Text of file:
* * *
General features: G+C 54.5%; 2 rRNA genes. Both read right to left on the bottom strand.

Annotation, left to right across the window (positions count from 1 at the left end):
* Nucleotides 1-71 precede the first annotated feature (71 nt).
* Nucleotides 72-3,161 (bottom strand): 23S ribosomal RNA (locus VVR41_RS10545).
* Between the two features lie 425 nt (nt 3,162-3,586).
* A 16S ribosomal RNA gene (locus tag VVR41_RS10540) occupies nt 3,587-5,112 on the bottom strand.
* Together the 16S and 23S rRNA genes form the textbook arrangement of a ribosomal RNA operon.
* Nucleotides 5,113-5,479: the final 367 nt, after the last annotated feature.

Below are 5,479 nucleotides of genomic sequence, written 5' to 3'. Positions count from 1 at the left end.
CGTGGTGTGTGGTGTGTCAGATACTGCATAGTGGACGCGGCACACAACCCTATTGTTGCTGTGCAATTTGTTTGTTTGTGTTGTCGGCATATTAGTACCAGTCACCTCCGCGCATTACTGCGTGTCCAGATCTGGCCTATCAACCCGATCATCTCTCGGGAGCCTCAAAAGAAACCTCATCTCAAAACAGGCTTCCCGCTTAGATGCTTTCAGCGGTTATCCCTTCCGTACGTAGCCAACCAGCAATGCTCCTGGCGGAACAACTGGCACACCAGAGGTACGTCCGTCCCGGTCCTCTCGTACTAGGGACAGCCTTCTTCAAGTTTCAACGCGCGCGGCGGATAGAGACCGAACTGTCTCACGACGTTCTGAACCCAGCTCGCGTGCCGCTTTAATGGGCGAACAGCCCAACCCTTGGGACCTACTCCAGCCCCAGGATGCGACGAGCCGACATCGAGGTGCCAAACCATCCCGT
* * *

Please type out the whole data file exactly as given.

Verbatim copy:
General features: G+C 54.5%; 2 rRNA genes. Both read right to left on the bottom strand.

Annotation, left to right across the window (positions count from 1 at the left end):
* Nucleotides 1-71 precede the first annotated feature (71 nt).
* Nucleotides 72-3,161 (bottom strand): 23S ribosomal RNA (locus VVR41_RS10545).
* Between the two features lie 425 nt (nt 3,162-3,586).
* A 16S ribosomal RNA gene (locus tag VVR41_RS10540) occupies nt 3,587-5,112 on the bottom strand.
* Together the 16S and 23S rRNA genes form the textbook arrangement of a ribosomal RNA operon.
* Nucleotides 5,113-5,479: the final 367 nt, after the last annotated feature.

Below are 5,479 nucleotides of genomic sequence, written 5' to 3'. Positions count from 1 at the left end.
CGTGGTGTGTGGTGTGTCAGATACTGCATAGTGGACGCGGCACACAACCCTATTGTTGCTGTGCAATTTGTTTGTTTGTGTTGTCGGCATATTAGTACCAGTCACCTCCGCGCATTACTGCGTGTCCAGATCTGGCCTATCAACCCGATCATCTCTCGGGAGCCTCAAAAGAAACCTCATCTCAAAACAGGCTTCCCGCTTAGATGCTTTCAGCGGTTATCCCTTCCGTACGTAGCCAACCAGCAATGCTCCTGGCGGAACAACTGGCACACCAGAGGTACGTCCGTCCCGGTCCTCTCGTACTAGGGACAGCCTTCTTCAAGTTTCAACGCGCGCGGCGGATAGAGACCGAACTGTCTCACGACGTTCTGAACCCAGCTCGCGTGCCGCTTTAATGGGCGAACAGCCCAACCCTTGGGACCTACTCCAGCCCCAGGATGCGACGAGCCGACATCGAGGTGCCAAACCATCCCGT